Now, let us examine the economic impact: For rolling out of this scheme that takes care of secondary and tertiary care inpatient services, it means that there will be utilization of services and infrastructure which probably will need massive investments and scale up in the next decade. For every Rs. 10,000 of healthcare services provided; there will be a need to create such infrastructure, and a need of utilization of logistics (travel of patients, products and this will prop up the logistics industry). Also, IT will get a big boost due to its integration across the continuum of care; professionals like nurses, doctors and other allied professionals will be needed, which means more institutional capacity will be created to cater to the increased demand. More beds will mean more investment to produce them! Medicines, medical devices, consumables, hard infrastructure like hospital building, will grow the reality sector, which means associated industries will grow commensurately. Hence, availing just Rs. 10,000 worth of inpatient services under the NHPS, will call for at least 100 to 1000 times the investment in healthcare. So, without doubt, I can say, that this one insurance scheme will lead to at least an additional investment to the tune of 100 billion dollars in this Industry and to our economy. Investors are in a rush to maximize the best out of this opportunity, and to realise the growth potential in healthcare services and in medical tourism. With NHPS, this sector becomes most attractive where the ‘strategic buying’ will be done from the private sector. This sector will witness the highest growth in terms of investment and employment. So, this is not just a healthcare reform, it is also a massive economic and employment reform.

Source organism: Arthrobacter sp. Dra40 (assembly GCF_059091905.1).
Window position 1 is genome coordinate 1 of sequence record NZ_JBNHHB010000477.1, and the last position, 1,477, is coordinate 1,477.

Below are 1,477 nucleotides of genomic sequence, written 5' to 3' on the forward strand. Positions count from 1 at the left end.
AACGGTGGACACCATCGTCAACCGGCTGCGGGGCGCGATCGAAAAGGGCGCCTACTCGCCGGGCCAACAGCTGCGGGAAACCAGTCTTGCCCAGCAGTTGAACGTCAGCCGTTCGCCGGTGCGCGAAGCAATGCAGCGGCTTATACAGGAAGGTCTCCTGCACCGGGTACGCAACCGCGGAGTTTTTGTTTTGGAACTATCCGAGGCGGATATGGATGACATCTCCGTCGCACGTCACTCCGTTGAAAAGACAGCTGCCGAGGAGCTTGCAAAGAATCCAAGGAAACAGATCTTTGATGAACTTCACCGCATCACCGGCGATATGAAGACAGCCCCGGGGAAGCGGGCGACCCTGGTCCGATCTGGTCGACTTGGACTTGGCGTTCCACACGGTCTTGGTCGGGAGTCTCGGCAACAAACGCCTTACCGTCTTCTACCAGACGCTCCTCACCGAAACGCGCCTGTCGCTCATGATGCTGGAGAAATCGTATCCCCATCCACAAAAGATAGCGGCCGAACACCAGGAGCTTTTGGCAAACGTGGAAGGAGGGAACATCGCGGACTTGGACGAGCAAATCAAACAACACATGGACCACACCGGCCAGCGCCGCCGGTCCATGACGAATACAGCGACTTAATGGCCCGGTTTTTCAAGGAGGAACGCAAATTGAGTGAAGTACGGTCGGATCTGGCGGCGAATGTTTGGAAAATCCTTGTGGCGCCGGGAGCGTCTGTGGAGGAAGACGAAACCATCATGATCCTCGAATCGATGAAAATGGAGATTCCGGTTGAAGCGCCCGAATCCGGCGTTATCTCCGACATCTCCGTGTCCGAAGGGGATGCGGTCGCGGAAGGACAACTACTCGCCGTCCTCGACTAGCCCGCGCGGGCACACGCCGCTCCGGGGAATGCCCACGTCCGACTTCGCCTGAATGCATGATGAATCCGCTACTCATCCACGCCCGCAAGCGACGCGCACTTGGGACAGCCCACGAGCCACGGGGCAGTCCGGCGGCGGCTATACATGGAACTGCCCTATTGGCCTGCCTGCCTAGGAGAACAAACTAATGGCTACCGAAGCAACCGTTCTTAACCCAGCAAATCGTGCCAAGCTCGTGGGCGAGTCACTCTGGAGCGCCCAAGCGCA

There is an interesting case study of Muni Seva Ashram Hospital in Goraj (Gujarat), on how a hospital can prop up a complete economy. This hospital has created a self-reliant model for about 50 Km radius. Post the launch of NHPS, we will see a jump in FDI in this sector at least 10 times for the next few years. So, the flawless implementation of the scheme will pay rich dividend to the nation’s economy.
Regulation & oversight is important: Enough checks and balances have to be inbuilt to ensure that there is no misuse, cartelization and lobbying in healthcare. Else, the very purpose of the scheme will be defeated. We need to look at case management protocols (symptom based diagnostic protocols), screening guidelines for all age groups, diagnostics and treatment guidelines with proper decision support systems using information technology. With NHPS, the healthcare rates are likely to fall and the utilization likely to increase drastically as economies of scale will come into play. Right now, some reports indicate that about 40 percent of the population cannot afford healthcare when it comes to secondary and tertiary care. This insurance scheme will bring them under the net to avail the services, which means the industry is likely to grow phenomenally. This also calls for self-regulation by the industry, and oversight from the regulators. A lot is in for store for all in healthcare and the economy, and the right and timely implementation will make all the difference. Our PM has taken a biggest bet on healthcare in the election year, and the Government has got the right strategy on healthcare, and now, it is for the administration to deliver and to realise the grand vision of PM Modi, and there are enough reasons to cheer about the success of NAMOCARE.
(Rajendra Pratap Gupta is a public policy expert & author. Currently, advisor to the Union Health Minister.Views are personal)